One of the mysteries of the English language finally explained.
1A computer or software capable of performing rapid calculations with large amounts of data.
- ‘An immense network of 10,000 to 20,000 Alpha processors will form the basis of this formidable number cruncher.’
- ‘How to take this power away from the polls and the number crunchers and return it to the football field where it belongs?’
- ‘No need for an old number cruncher, with the young kids coming in with their notebook computers and their accounting software.’
- ‘We want people to engage in the visual world around us, to think about it - not just number crunchers, but people who think about what those numbers mean and engage with that in a more critical way.’
- ‘The classifier is the statistical core of Spambayes, the number cruncher.’
- ‘Probably not much if you simply use your computer for recreational purposes, but for number crunchers and workstations, you better get reliable ram.’
- ‘But it's not so long since Intel wanted us all to see the 320-odd CPU Itanium 2-based number cruncher Toyota has put in place for the much the same applications.’
2derogatory A statistician, accountant, or other person whose job involves dealing with large amounts of numerical data.
- ‘Our expert number cruncher Charles Richardson takes you through the likely state by state outcomes from tomorrow's election and also finishes with a biting commentary on Australia's political leadership.’
- ‘There's no guarantee that the brilliant number cruncher can do that now or any time in the foreseeable future.’
- ‘The version of McNamara that people are familiar with is McNamara the number cruncher who was the chief architect of the conflict in Vietnam.’
- ‘None was prepared to comment until their number crunchers had a chance to mull over the figures.’
- ‘Most people think of Pay Corps people as desk-bound number crunchers up to their eyeballs in financial paperwork.’
- ‘Not just a number cruncher, Hamilton was also a lawyer, general, and first-class flirt - and the architect of the national economy as we know it.’
- ‘And in that corner, we have Helen Sommers, a diminutive, 72-year-old number cruncher in reading glasses.’
- ‘Our expert number cruncher takes you through the likely state by state outcomes from tomorrow's election and also finishes with a biting commentary on Australia's political leadership.’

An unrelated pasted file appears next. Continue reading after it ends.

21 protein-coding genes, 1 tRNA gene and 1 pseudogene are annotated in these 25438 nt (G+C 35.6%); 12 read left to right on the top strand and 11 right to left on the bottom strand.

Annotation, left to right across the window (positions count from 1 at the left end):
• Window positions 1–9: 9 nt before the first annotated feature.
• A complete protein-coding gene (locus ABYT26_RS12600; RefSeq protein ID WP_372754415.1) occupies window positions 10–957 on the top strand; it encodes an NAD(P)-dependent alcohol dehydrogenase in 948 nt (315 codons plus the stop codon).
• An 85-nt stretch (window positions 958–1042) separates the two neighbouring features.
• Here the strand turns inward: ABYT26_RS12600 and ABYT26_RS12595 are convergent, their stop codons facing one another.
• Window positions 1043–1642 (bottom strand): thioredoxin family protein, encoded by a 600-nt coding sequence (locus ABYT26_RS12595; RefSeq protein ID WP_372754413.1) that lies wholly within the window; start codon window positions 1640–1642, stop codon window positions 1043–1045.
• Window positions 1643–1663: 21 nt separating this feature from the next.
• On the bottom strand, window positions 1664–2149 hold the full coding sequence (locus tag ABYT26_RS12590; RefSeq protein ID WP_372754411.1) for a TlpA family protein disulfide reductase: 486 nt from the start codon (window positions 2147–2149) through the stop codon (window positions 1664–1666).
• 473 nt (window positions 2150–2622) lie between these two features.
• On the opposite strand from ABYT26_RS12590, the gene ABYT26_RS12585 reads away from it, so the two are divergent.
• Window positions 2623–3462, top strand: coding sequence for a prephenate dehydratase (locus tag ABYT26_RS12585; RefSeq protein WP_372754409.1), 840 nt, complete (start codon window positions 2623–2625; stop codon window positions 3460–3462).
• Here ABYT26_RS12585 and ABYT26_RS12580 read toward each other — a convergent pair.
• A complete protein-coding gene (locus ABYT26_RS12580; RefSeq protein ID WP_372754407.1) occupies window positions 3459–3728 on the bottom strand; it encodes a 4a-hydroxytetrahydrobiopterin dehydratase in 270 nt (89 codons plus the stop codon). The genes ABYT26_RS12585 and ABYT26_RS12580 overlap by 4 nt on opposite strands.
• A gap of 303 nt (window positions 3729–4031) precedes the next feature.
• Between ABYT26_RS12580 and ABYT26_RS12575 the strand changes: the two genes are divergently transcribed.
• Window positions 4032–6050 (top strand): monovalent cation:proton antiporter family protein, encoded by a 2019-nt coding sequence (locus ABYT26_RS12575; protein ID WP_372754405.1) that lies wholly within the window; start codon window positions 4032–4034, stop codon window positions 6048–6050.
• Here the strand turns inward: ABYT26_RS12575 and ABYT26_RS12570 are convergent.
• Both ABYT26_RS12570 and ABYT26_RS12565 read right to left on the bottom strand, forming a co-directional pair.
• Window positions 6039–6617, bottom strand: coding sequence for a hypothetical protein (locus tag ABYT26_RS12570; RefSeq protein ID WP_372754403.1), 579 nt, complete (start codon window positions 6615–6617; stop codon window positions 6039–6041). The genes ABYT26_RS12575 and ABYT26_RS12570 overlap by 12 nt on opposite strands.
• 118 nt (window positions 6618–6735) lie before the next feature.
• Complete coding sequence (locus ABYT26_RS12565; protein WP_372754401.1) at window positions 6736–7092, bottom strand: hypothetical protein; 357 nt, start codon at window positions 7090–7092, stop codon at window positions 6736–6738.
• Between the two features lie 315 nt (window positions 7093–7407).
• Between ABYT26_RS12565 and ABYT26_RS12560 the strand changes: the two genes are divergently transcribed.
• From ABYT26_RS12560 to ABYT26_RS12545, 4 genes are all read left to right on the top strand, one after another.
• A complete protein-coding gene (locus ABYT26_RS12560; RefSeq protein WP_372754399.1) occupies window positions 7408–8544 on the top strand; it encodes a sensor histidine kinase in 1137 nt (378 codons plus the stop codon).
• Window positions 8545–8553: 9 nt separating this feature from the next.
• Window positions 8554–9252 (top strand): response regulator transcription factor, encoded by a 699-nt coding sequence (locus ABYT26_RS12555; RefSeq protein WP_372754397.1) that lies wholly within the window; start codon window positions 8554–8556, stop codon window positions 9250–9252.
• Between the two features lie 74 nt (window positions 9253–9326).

- ‘In other words you're not interested in accountancy for its own sake - you're not just a number cruncher.’
- ‘Prentice, the chief number cruncher for the health initiative, did not believe it bore out such sweeping conclusions.’
- ‘In total, the number crunchers reckon some 9.7 million households in the UK have Net access.’
- ‘How would you as an epidemiological number cruncher begin to sort out those patterns?’
- ‘If a client's a number cruncher, I'll bring four people to a meeting, and my clients will feel like there are eight people back at the office working for them.’
- ‘A noted number cruncher, Mr. FitzGerald believes the Nice referendum will be passed this time.’
- ‘Looking ahead, the number crunchers reckon the merged business could achieve a growth in revenue of between 30-40 per cent in 2004.’
- ‘She wasn't a number cruncher, it was a good thing for the cast and even better for the crew.’
- ‘Analysts said that if Chen could manage to do both without increasing the national debt, then he's a better number cruncher than previously thought.’
- ‘Hurtig said parents don't want to see dollars taken away from the school's other programs to appease institute number crunchers.’
- ‘The government's chief number cruncher released previously concealed record low consumer confidence figures yesterday in the Legislative Yuan.’
- ‘Now the number crunchers and analysts are providing the figures to support our bearish assumptions.’
number cruncher/ˈnəmbər ˈkrənCHər/
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